Microsoft Unsure As To When They Will Stop Selling Windows 7 To OEMs

Last week Microsoft announced it would stop selling Windows 7 to OEMs on October 30, 2014.  But it appears that might have been a mistake and the Redmond software giant released this statement:


“We have yet to determine the end of sales date for PCs with Windows 7 preinstalled. The October 30, 2014 date that posted to the Windows Lifecycle page globally last week was done so in error. We have since updated the website to note the correct information; however, some non-English language pages may take longer to revert to correctly reflect that the end of sales date is ‘to be determined.’ We apologize for any confusion this may have caused our customers. We’ll have more details to share about the Windows 7 lifecycle once they become available.”

The company has however confirmed that the end of availability of boxed copies of Windows 7 sold at retail was indeed, October 30, 2013.  Mainstream support for Windows 7 with Service Pack 1 installed is not expiring until January 13, 2015. Microsoft will continue to provide security fixes for Windows 7 for free until the end of extended support, which is January 14, 2020.

Personally I think Microsoft provides Windows support for far too long which drags the whole company down.

via ZDNet

About the author  ⁄ Suril Amin

Suril is a scientist, journalist and obsessive Microsoft observer. He holds an advanced degree in Biotechnology with minors in Biochemistry, Microbiology, and Molecular Biology. Send him tips on twitter: http://www.twitter.com/surilamin

  • SategB

    Not a good sign to see management vacillation. It speaks of the poor adoption rate / rejection of Windows 8 at enterprise level ( not to mention retail).

    On the plus side MSFT is listening to the customer, on the big negative it acknowledging poor execution and development of current strategy.

    • 790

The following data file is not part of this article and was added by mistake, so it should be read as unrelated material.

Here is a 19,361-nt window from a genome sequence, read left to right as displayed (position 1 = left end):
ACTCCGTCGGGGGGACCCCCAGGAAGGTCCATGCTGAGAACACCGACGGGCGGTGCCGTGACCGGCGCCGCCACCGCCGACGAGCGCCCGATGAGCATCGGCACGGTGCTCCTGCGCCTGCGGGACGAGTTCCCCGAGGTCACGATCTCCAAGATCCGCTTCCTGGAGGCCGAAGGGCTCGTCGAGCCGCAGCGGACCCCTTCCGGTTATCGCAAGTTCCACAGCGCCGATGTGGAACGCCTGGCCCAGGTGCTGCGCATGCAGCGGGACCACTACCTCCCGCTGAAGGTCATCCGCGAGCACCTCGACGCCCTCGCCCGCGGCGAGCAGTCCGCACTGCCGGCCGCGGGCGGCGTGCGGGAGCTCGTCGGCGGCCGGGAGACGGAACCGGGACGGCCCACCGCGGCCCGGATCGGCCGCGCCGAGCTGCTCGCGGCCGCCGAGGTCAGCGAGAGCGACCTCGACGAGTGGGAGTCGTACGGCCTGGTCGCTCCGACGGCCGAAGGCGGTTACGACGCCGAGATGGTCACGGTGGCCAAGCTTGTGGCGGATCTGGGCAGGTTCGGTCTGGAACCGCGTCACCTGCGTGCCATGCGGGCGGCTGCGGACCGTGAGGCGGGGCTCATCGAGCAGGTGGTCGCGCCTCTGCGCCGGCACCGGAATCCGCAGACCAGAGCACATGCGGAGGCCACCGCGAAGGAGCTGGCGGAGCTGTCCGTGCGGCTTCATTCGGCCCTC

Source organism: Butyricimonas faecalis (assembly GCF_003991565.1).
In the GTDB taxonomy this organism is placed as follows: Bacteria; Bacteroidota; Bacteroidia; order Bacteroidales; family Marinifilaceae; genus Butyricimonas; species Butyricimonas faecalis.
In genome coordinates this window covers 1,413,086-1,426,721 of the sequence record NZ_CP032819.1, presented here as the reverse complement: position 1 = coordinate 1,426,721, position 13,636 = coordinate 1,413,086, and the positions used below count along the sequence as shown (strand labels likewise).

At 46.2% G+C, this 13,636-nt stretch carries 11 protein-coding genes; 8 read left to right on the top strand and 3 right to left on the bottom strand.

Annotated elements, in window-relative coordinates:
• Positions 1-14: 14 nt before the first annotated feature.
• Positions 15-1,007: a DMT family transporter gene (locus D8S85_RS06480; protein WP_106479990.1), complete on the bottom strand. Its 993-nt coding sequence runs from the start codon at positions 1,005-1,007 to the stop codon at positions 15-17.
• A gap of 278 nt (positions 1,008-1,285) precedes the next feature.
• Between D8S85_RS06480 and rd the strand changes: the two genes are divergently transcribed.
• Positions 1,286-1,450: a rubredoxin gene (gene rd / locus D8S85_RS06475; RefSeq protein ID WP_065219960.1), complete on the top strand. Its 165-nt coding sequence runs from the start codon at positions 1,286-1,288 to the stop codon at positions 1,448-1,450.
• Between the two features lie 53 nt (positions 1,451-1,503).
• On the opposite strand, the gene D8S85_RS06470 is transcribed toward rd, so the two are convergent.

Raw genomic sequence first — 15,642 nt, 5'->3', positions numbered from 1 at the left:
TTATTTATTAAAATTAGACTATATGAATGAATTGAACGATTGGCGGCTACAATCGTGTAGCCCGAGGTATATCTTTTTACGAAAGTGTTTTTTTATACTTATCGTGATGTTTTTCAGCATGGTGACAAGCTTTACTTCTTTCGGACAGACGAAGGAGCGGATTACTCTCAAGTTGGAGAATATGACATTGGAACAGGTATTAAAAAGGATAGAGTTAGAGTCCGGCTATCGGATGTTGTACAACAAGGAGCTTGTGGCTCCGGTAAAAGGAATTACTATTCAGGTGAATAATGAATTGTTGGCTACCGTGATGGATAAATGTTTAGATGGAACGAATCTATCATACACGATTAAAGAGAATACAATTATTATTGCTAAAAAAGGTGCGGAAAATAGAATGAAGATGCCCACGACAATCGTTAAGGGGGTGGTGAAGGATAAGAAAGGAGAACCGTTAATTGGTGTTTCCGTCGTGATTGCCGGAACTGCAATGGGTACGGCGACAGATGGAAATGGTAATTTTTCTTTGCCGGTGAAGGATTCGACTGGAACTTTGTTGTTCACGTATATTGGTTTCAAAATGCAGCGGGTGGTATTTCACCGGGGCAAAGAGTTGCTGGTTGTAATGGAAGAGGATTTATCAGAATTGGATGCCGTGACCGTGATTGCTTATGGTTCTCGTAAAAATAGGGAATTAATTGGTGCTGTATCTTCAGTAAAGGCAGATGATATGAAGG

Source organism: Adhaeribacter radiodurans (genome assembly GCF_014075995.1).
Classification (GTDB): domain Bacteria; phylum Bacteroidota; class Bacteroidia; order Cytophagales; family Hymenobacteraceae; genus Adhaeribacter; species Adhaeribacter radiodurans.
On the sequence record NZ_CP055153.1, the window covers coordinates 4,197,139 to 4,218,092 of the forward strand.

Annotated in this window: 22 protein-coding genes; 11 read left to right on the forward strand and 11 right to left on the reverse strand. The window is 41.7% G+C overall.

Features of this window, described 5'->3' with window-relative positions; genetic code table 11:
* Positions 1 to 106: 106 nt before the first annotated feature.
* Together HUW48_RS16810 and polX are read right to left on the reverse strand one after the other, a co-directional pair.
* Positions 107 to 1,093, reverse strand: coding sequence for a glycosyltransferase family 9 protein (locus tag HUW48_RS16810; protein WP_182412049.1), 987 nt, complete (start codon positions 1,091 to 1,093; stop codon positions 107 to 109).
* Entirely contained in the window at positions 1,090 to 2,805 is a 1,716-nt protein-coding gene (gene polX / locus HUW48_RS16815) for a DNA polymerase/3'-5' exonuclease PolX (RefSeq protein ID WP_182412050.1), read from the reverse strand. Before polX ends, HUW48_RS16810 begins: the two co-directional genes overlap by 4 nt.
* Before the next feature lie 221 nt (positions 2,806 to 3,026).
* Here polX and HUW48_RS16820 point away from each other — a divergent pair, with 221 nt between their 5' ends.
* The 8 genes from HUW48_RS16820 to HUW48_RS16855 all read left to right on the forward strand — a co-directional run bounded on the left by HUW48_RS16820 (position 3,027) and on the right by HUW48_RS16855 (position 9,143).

There are great opportunities for enterprise, I’m currently working on a migration project, which is more a transformation migration than what ive done before and finding the right integration points between modern and classic. The model that I’m following is delivering data centric information to modern with worker tasks in classic, using hybrid devices. the whole app distribution to corp users requires a change of mindset, but i believe this will change with some more options with the delivery of enterprise pack on phone and a win8.1 update in q1 2014. In my opinion 8.1 offers some great opportunities to rethink how IT is delivered to our customers. But that just my use case and delivery of this vision will take some time. q3 2014

  • jimski27

    Microsoft has to walk a thin line with Enterprise. Don’t want to give them a reason to look elsewhere, so OSs hang around longer than they need to. Aside from the little nits in Windows 8 that seem to bother business (the return of the Start Menu may help that) the economy still sucks, so no one wants to take on an initiative right now to upgrade/replace hundreds, and in some cases, thousands of machines. It’s just not in the budget. Maybe Microsoft needs to invest in a finance company.

    • counterblow

      and exactly where are Enterprises going to go? Companies are built on Microsoft, and to try and pry themselves away would be a very expensive and ultimately substandard undertaking. They just need to suck it up and embrace change.

  • donzebe

    Offer windows 8.1 free for 6 months to 1 year to OEM, and they will stop buying windows 7